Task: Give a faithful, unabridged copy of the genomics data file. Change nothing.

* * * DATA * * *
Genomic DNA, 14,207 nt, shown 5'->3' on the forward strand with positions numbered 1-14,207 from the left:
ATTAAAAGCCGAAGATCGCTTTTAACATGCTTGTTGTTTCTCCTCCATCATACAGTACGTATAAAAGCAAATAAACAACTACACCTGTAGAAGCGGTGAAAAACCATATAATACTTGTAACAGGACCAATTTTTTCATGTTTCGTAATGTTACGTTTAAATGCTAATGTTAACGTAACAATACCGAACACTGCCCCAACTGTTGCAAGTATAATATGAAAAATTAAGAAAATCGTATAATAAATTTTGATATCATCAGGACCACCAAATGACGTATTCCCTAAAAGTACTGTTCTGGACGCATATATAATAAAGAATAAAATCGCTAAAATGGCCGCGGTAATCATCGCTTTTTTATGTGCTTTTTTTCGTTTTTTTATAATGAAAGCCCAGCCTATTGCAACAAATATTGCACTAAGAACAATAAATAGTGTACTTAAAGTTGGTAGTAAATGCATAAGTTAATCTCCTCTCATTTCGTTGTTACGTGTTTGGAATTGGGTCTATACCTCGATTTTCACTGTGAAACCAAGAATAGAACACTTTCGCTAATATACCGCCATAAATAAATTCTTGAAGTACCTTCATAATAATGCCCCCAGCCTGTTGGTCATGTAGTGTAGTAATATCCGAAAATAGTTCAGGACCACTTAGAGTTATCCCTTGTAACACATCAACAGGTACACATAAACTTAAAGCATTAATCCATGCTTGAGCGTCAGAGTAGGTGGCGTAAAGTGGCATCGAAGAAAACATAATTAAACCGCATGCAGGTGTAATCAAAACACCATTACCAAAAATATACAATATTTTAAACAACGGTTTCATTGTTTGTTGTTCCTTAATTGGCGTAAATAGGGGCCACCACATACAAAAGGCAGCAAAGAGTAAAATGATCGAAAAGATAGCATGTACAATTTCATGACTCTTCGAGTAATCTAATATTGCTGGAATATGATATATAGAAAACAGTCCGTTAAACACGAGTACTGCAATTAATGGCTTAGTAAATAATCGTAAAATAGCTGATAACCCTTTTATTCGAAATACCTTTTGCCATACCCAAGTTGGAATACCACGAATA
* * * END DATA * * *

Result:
Genomic DNA, 14,207 nt, shown 5'->3' on the forward strand with positions numbered 1-14,207 from the left:
ATTAAAAGCCGAAGATCGCTTTTAACATGCTTGTTGTTTCTCCTCCATCATACAGTACGTATAAAAGCAAATAAACAACTACACCTGTAGAAGCGGTGAAAAACCATATAATACTTGTAACAGGACCAATTTTTTCATGTTTCGTAATGTTACGTTTAAATGCTAATGTTAACGTAACAATACCGAACACTGCCCCAACTGTTGCAAGTATAATATGAAAAATTAAGAAAATCGTATAATAAATTTTGATATCATCAGGACCACCAAATGACGTATTCCCTAAAAGTACTGTTCTGGACGCATATATAATAAAGAATAAAATCGCTAAAATGGCCGCGGTAATCATCGCTTTTTTATGTGCTTTTTTTCGTTTTTTTATAATGAAAGCCCAGCCTATTGCAACAAATATTGCACTAAGAACAATAAATAGTGTACTTAAAGTTGGTAGTAAATGCATAAGTTAATCTCCTCTCATTTCGTTGTTACGTGTTTGGAATTGGGTCTATACCTCGATTTTCACTGTGAAACCAAGAATAGAACACTTTCGCTAATATACCGCCATAAATAAATTCTTGAAGTACCTTCATAATAATGCCCCCAGCCTGTTGGTCATGTAGTGTAGTAATATCCGAAAATAGTTCAGGACCACTTAGAGTTATCCCTTGTAACACATCAACAGGTACACATAAACTTAAAGCATTAATCCATGCTTGAGCGTCAGAGTAGGTGGCGTAAAGTGGCATCGAAGAAAACATAATTAAACCGCATGCAGGTGTAATCAAAACACCATTACCAAAAATATACAATATTTTAAACAACGGTTTCATTGTTTGTTGTTCCTTAATTGGCGTAAATAGGGGCCACCACATACAAAAGGCAGCAAAGAGTAAAATGATCGAAAAGATAGCATGTACAATTTCATGACTCTTCGAGTAATCTAATATTGCTGGAATATGATATATAGAAAACAGTCCGTTAAACACGAGTACTGCAATTAATGGCTTAGTAAATAATCGTAAAATAGCTGATAACCCTTTTATTCGAAATACCTTTTGCCATACCCAAGTTGGAATACCACGAATA